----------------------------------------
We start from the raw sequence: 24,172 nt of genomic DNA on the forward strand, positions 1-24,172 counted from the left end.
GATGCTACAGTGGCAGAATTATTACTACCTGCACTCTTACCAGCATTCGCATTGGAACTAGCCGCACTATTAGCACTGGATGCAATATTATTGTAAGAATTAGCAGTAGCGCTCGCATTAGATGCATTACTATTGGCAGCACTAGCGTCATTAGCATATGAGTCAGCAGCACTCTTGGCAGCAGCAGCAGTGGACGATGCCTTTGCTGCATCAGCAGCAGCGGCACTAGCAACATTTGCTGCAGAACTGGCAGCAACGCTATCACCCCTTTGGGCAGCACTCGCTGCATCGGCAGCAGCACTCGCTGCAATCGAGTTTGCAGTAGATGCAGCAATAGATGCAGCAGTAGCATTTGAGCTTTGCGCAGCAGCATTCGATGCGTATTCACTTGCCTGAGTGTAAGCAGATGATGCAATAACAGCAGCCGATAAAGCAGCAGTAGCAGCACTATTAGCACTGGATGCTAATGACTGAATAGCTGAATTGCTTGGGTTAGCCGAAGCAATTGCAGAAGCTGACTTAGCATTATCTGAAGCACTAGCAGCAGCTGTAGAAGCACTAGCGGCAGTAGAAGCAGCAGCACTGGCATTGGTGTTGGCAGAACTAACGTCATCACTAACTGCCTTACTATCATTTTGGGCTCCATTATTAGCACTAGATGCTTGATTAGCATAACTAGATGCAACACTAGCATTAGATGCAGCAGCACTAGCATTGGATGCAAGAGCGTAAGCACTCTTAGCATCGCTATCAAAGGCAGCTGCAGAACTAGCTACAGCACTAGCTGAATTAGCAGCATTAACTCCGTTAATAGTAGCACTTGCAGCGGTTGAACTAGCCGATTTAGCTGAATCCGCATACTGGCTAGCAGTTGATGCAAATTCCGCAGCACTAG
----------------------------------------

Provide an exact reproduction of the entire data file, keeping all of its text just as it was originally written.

We start from the raw sequence: 24,172 nt of genomic DNA on the forward strand, positions 1-24,172 counted from the left end.
GATGCTACAGTGGCAGAATTATTACTACCTGCACTCTTACCAGCATTCGCATTGGAACTAGCCGCACTATTAGCACTGGATGCAATATTATTGTAAGAATTAGCAGTAGCGCTCGCATTAGATGCATTACTATTGGCAGCACTAGCGTCATTAGCATATGAGTCAGCAGCACTCTTGGCAGCAGCAGCAGTGGACGATGCCTTTGCTGCATCAGCAGCAGCGGCACTAGCAACATTTGCTGCAGAACTGGCAGCAACGCTATCACCCCTTTGGGCAGCACTCGCTGCATCGGCAGCAGCACTCGCTGCAATCGAGTTTGCAGTAGATGCAGCAATAGATGCAGCAGTAGCATTTGAGCTTTGCGCAGCAGCATTCGATGCGTATTCACTTGCCTGAGTGTAAGCAGATGATGCAATAACAGCAGCCGATAAAGCAGCAGTAGCAGCACTATTAGCACTGGATGCTAATGACTGAATAGCTGAATTGCTTGGGTTAGCCGAAGCAATTGCAGAAGCTGACTTAGCATTATCTGAAGCACTAGCAGCAGCTGTAGAAGCACTAGCGGCAGTAGAAGCAGCAGCACTGGCATTGGTGTTGGCAGAACTAACGTCATCACTAACTGCCTTACTATCATTTTGGGCTCCATTATTAGCACTAGATGCTTGATTAGCATAACTAGATGCAACACTAGCATTAGATGCAGCAGCACTAGCATTGGATGCAAGAGCGTAAGCACTCTTAGCATCGCTATCAAAGGCAGCTGCAGAACTAGCTACAGCACTAGCTGAATTAGCAGCATTAACTCCGTTAATAGTAGCACTTGCAGCGGTTGAACTAGCCGATTTAGCTGAATCCGCATACTGGCTAGCAGTTGATGCAAATTCCGCAGCACTAG